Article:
An interesting blog post over at the Ares blog over at Aviation Week, showing pictures of an unidentified aircraft in the skies over Texas. By all reports, these guys know their stuff, so this may be the latest in the designs slated to replace the iconic F-117 Nighthawk, which was retired in 2008.
And if you want something cool looking that has been declassified, Wired has a small introduction to the McDonnell Douglas-Boeing “Bird of Prey,” an experimental test-bed for new tech, declassified in 2002.
2012 VP113: Planet Biden
News this week in the journal Nature is the discovery of a new dwarf planet, joining the likes of Pluto and Sedna. At 450km across, it’s much smaller than Pluto (roughly 2300km across) and about half the size of Sedna (roughly 995km across). It never comes closer to us than Sedna, but it doesn’t get as far away either: Sedna’s orbit ranges from about 76AU to over 1000AU, while it looks as though 2012 VP113 (currently nicknamed “Biden” after the current US VP) may only come as close as 80AU, but never gets further than 452AU. Interestingly enough, the team responsible for the discovery has noted gravitational effects that suggest there may be a planet up to ten times the mass of Earth somewhere out there as well, despite what I reported two weeks ago about the WISE survey nearly ruling out “planet X” possibilities.
In another leap forward for synthetic biology, scientists have managed to synthesize a custom, functional, “designer” chromosome in yeast. The work by the international team was led by Jef Boeke at NYU Langone Medical Center’s Institute for Systems Genetics, and focused on creating a custom yeast chromosome that would be useful for future research, through customization and experimentation. The benefits could be huge: if they can create the other 15 yeast chromosomes from scratch, it will be the first completely man-made, customizable life form. As Ronald Davis, the Stanford geneticist who predicted this outcome fifteen years ago says: “You can look at a car and you think you understand a car… But if you really understand a car you should be able to build one.” Yeast, as a simple organism in use by humans for thousands of years, is a perfect test-bed for new biological techniques and technologies, including yeast that makes biofuels, and yeast that produces anti-malarial medicines. Maybe it’ll even make better beer some day.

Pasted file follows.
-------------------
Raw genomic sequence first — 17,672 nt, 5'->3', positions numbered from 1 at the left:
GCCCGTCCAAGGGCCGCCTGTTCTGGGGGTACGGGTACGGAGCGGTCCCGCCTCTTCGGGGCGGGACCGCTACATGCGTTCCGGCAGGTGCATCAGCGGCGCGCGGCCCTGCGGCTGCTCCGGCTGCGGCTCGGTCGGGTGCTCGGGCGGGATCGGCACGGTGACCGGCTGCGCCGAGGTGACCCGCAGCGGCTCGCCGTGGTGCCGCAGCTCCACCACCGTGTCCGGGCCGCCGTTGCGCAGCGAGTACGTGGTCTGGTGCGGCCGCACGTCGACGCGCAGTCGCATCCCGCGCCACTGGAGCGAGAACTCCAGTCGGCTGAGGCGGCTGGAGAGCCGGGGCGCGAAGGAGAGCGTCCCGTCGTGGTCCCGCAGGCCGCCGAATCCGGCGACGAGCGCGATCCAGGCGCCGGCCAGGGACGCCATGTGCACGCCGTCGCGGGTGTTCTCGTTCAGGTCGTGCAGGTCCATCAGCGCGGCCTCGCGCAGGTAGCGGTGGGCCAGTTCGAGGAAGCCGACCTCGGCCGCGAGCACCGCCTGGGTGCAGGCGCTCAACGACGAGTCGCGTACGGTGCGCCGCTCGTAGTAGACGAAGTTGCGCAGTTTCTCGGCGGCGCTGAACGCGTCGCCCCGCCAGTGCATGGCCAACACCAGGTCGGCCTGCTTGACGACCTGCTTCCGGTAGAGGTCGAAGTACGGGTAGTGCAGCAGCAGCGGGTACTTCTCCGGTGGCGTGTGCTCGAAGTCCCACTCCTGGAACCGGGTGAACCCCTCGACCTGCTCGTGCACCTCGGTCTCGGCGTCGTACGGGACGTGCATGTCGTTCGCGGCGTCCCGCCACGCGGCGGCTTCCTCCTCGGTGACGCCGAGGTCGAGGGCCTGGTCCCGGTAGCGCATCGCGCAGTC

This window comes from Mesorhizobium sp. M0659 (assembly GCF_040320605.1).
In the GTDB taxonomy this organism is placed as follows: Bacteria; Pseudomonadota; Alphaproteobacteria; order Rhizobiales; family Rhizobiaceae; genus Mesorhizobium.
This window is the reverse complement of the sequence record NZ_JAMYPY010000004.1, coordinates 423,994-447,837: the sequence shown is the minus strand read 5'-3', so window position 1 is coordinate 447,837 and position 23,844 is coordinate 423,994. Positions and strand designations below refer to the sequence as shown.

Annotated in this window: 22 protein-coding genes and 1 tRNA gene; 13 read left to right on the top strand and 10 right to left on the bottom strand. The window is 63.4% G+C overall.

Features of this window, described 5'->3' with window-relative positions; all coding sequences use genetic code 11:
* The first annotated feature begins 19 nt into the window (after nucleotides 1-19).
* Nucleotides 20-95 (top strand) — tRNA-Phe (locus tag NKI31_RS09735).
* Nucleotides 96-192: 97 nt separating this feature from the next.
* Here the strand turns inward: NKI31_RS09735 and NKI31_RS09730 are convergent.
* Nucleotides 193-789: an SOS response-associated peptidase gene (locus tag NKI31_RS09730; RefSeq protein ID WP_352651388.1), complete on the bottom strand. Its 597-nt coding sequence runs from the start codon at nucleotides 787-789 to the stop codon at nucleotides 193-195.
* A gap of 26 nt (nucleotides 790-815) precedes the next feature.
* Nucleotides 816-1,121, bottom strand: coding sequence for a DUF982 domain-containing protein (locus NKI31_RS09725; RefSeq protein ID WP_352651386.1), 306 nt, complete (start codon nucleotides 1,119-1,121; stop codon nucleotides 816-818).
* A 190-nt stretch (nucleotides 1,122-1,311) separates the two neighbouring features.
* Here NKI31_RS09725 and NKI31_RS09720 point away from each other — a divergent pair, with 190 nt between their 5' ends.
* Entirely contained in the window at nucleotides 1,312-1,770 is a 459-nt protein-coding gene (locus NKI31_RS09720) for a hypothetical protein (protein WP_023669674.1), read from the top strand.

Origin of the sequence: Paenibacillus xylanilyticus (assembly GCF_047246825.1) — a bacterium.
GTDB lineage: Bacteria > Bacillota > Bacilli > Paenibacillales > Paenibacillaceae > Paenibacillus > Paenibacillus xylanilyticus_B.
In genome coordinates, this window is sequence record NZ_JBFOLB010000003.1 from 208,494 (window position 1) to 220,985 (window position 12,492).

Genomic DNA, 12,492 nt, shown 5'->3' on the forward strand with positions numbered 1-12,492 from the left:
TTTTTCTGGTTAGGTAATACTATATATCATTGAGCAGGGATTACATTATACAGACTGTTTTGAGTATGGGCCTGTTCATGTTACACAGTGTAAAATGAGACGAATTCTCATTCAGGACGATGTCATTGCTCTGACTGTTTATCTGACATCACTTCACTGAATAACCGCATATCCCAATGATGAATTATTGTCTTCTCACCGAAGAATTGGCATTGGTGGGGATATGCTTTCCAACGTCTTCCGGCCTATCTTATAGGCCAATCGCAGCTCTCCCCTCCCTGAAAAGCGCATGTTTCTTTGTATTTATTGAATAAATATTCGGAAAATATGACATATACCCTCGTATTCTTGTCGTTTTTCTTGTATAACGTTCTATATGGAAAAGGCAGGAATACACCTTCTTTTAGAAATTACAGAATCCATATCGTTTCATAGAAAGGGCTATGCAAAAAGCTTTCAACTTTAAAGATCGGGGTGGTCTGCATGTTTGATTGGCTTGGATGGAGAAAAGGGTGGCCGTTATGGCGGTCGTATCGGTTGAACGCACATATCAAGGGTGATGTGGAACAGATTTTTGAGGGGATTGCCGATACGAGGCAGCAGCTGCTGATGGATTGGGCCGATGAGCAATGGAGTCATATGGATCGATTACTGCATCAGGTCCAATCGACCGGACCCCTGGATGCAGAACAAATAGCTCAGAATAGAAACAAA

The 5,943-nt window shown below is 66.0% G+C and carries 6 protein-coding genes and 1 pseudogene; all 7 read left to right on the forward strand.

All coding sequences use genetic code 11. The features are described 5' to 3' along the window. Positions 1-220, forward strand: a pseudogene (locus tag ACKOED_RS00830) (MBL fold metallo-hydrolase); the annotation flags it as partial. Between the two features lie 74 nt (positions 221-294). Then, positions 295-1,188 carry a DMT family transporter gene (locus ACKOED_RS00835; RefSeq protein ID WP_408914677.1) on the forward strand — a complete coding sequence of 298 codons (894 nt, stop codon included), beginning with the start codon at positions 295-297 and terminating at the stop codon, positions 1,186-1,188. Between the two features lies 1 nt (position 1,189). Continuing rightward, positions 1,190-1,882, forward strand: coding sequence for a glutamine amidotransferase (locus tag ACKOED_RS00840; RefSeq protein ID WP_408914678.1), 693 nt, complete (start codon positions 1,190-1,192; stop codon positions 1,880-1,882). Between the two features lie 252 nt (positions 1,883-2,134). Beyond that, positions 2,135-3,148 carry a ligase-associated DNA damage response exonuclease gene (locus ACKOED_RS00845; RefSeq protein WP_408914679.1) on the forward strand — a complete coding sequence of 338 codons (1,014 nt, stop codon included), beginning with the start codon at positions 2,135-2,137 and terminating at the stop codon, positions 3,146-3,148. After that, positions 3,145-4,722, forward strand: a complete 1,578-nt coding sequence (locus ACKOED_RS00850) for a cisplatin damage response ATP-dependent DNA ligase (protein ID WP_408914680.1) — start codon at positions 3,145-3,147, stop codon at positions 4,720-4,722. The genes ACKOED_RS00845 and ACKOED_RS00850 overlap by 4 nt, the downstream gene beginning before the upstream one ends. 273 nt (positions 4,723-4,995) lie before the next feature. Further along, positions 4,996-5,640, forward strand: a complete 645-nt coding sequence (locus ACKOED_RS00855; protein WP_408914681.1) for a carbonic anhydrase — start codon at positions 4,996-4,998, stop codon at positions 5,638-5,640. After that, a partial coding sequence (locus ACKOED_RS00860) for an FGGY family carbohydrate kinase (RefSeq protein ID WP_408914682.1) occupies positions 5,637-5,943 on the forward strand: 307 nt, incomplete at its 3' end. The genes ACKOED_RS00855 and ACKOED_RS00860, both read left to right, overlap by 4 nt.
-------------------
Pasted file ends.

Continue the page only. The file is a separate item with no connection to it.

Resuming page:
Born This Way
New research in the New England Journal of Medicine this week suggests that autism begins in the womb. By studying the brains of toddlers who had died and who also has autism (the cause of death was unrelated), researchers discovered structural changes in the brain that must have taken place during fetal development. In the fetal brain, there are six “layers” of different types of cells, but in these brains there were areas where the layers were not distinct. These “patches of disorganization” in the neocortex suggest that autism is an early-forming structural ailment, and lines up well with evidence from early aggressive treatment: it has been well demonstrated that early intervention can trigger the brain to “rewire” around the trouble areas. It could also explain the wide variety of symptomatic presentation of autism which has led to the DSM V’s autism “spectrum” nomenclature. Of course there’s still work to be done: the question of why only patches, and why varying amounts needs to be determined. NPR has the full story.
Wikipedia Stands Up to Pseudoscience
Finally, to end with some excellent news, Wikipedia’s founder Jimmy Wales has responded (in my humble opinion) perfectly to a petition regarding Wikipedia’s treatment of such practices as “Energy Medicine, Energy Psychology, and specific approaches such as the Emotional Freedom Techniques, Thought Field Therapy and the Tapas Acupressure Technique,” which make the claim that they are being treated unfairly by the crowd-sourced online encyclopedia. Over 8100 people have signed the petition so far, under which the signatories pledge not to donate to Wikipedia until their concerns are addressed. Given that the Wikipedia mantra is “citation needed,” and that any scientific evidence published in peer-reviewed journals is acceptable evidence, I think Jimmy Wales’s response is perfectly appropriate. I’ll just post it below:
No, you have to be kidding me. Every single person who signed this petition needs to go back to check their premises and think harder about what it means to be honest, factual, truthful. Wikipedia’s policies around this kind of thing are exactly spot-on and correct. If you can get your work published in respectable scientific journals – that is to say, if you can produce evidence through replicable scientific experiments, then Wikipedia will cover it appropriately. What we won’t do is pretend that the work of lunatic charlatans is the equivalent of “true scientific discourse”. It isn’t.
As Tim Minchin wrote in his poem “Storm,” “You know what they call alternative medicine
That’s been proved to work?”
Have a great week.